The wide gravel pathway is lined with a variety of trees, including western hemlock, red cedar, Douglas fir, bigleaf maple and alder, and they provide a spectacular show of color during the fall season. One of the most powerful waterfalls in Washington, you can’t go wrong having Snoqualmie Falls on your waterfall bucket list while in the state.

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Sol Duc Falls (Olympic National Park/Clallam County)

The Sol Duc Falls are one of many natural wonders found in Olympic National Park, which includes imposing mountain peaks, towering old-growth forests, alpine lakes and a plethora of wildlife. It is one of the most unique waterfalls in Washington, especially with its location in the middle of the only rainforest in the continental United States.

To reach the falls, locate the trailhead past the Sol Duc Hot Springs and Resort. The broad, well-maintained trail takes hikers through the shade of a thick tree canopy and across a bridge over a small stream, with the falls appearing into view less than a mile from the trailhead. Based on recent precipitation levels and snow melt, the falls may split into several channels as they drop 48 feet into the canyon below.

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Spray Falls (Mt. Rainier National Park/Pierce County)

This enormous waterfall in Mt. Rainier National Park stands out for its size and shape, as its waters twist dramatically more than 350 feet along their descent in a horsetail pattern. Though the hike to reach the falls is somewhat challenging, the views are well worth the effort.

The trailhead is located at the Mowich Lake walk-in campground, and it follows the Wonderland Trail for the first third of a mile before descending across Lee Creek into a dense stand of noble fir and mountain hemlock.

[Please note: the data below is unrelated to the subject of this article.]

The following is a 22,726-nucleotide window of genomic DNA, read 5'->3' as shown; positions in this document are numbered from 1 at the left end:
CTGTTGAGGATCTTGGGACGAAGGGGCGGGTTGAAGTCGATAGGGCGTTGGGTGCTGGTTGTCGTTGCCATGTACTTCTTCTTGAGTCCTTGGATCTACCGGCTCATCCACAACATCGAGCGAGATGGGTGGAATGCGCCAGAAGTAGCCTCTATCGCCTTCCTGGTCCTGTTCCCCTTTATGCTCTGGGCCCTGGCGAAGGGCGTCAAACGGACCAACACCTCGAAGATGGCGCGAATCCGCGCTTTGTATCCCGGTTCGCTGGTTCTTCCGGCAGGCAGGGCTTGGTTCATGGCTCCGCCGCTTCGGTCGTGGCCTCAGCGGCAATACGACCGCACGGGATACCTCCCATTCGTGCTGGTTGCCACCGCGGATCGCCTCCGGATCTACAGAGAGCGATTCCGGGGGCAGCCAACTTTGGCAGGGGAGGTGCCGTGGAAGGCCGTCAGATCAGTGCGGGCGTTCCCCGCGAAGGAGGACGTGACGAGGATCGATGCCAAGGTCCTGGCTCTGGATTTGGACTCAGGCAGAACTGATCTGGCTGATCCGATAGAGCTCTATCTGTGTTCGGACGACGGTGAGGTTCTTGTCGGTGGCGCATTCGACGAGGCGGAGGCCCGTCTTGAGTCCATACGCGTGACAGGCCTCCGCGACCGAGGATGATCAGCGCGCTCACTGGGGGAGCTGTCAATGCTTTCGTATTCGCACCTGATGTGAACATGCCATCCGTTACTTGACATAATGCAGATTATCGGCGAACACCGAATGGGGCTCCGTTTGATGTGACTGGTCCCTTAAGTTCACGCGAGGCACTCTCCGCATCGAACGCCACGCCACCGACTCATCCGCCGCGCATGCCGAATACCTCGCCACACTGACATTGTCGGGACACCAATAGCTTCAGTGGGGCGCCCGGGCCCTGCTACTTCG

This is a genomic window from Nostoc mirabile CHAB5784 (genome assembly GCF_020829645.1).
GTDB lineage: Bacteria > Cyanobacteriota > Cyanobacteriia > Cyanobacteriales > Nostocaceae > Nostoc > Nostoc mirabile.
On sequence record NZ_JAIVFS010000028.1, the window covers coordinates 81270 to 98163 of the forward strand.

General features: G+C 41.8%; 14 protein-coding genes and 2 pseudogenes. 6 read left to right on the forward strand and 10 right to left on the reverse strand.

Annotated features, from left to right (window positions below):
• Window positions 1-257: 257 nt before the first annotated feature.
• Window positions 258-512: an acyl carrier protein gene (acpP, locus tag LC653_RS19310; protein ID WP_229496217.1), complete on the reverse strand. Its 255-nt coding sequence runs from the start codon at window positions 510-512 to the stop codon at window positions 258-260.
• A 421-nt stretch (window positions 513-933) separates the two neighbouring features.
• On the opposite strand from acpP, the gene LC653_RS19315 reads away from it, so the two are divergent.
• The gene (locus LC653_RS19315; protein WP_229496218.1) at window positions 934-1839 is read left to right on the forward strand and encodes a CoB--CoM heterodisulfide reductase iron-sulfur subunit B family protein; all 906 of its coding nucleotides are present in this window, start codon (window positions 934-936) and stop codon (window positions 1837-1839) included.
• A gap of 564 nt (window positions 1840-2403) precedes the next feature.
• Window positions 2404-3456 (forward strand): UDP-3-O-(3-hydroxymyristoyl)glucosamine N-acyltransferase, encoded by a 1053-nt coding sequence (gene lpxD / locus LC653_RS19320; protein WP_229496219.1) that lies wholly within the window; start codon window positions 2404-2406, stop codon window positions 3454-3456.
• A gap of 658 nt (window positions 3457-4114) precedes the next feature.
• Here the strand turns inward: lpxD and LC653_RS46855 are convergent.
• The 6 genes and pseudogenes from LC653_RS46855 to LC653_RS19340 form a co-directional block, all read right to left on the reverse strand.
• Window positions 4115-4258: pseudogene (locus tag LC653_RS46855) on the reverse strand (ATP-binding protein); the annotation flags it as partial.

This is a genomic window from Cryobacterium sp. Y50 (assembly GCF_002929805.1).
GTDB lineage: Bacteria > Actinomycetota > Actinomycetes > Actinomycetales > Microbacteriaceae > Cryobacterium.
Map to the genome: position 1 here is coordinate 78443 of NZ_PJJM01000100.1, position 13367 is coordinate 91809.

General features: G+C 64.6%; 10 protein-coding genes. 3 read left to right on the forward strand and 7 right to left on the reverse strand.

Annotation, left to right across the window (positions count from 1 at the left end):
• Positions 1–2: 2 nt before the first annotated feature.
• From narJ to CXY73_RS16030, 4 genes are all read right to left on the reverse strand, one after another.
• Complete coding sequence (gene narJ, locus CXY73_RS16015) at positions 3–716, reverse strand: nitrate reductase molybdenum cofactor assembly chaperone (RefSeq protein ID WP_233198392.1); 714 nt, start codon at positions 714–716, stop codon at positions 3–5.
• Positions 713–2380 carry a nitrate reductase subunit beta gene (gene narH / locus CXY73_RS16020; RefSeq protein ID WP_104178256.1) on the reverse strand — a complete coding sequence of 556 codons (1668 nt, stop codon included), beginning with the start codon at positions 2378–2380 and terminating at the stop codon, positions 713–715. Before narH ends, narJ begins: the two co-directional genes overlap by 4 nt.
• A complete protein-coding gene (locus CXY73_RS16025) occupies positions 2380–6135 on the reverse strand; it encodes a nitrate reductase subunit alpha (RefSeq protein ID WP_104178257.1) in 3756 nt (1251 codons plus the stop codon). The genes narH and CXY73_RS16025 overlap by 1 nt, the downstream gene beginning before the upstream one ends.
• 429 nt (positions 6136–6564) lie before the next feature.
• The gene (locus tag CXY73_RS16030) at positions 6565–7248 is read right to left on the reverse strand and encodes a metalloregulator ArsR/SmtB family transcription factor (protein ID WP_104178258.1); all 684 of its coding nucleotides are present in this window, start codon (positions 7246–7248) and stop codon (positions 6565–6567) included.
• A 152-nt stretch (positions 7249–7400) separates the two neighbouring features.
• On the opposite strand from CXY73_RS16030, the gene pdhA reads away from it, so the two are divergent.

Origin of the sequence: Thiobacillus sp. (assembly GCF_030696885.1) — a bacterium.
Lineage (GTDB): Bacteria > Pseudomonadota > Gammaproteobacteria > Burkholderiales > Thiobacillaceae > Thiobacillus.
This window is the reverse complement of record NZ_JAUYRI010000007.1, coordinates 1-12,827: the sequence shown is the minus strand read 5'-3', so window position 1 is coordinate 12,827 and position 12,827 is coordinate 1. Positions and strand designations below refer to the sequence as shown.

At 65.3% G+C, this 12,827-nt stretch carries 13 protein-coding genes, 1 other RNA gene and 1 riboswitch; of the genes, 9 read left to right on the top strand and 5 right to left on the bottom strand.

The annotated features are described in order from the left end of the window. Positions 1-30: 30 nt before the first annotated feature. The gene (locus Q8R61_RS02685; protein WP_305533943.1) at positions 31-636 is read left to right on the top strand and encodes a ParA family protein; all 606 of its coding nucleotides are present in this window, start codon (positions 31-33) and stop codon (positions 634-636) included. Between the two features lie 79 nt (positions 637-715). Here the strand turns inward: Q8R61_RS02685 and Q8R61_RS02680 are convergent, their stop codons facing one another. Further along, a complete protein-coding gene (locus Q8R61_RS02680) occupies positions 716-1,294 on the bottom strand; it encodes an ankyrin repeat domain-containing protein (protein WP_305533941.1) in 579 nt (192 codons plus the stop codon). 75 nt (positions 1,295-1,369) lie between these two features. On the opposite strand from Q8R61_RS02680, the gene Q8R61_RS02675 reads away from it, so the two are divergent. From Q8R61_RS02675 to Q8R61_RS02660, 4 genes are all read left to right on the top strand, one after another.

Just over a mile into your hike, look out for the short spur to reach the Eagle Cliff viewpoint, where you’ll spot the 14,000-foot peak of Mt. Rainier as well as Spray Creek Canyon. About a half-mile past this point is the turnoff for Spray Falls, whose wide swath of churning water tumbles down the red-tinted andesite rock face.

If you’ve got the energy, stay on the trail to complete a series of demanding switchbacks to reach Spray Park, where the stunning scenery includes subalpine meadows painted with lupine, pink mountain heather, gentian and western bistort. You may even catch a glimpse of a bear wandering through this tranquil oasis, so stay on alert and keep your distance if you do encounter one.

Hikers hoping to add miles to their trek can continue as the Spray Park Trail climbs to an elevation of 6,400 feet, culminating in a ridgeline that divides Spray Park from its eastern neighbor, Seattle Park. This spot is also an excellent venue for viewing and photographing the majestic Mt. Rainier, making it one of the most picturesque waterfalls in Washington.

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Wallace Falls (Snohomish County)

This waterfall is technically three falls in one, consisting of Lower, Middle and Upper Falls sections accessible by the well-maintained out-and-back Woody Trail, which is impressively scenic in its own right.

The trail includes a modest elevation gain of 1,300 feet, mainly between the Middle and Upper Falls, making it challenging but doable for most hikers. Despite this, the difficulty to beauty ratio makes it by far one of the most incredible waterfalls in Washington state.

The Wallace Falls Trail begins just off the parking lot between the information booth and restroom facilities. Initially, the trail passes under a set of large power lines before curving left into a grove of ancient hemlocks. The trail splits after half a mile, with the path on the right leading to Wallace Falls and the left fork heading to the old Railroad Grade, a popular destination for cyclists.

Past the fork, the trail meanders alongside the Wallace River until it takes you to the first significant climb. As you ascend, you’ll pass secondary trails for the Railroad Grade and Amphitheater trails, continuing on the Woody Trail until you reach the Lower Falls picnic area about two miles into your hike.

Take a moment to admire the cascading water and then keep going to reach the even more impressive Middle Falls section, where a fenced lookout features panoramic views of the falls as they plunge more than 250 feet down the rock face.

A series of grueling switchbacks separates the Middle and Upper Falls, and persistent trekkers will be rewarded for their efforts with access to two additional lookouts near the top of the Middle Falls before reaching the end of the trail at 2.8 miles, where a fenced overlook provides access to the twin drops of the Upper Falls. Take the time to soak in the fruits of your labor before making the scenic descent to the trailhead.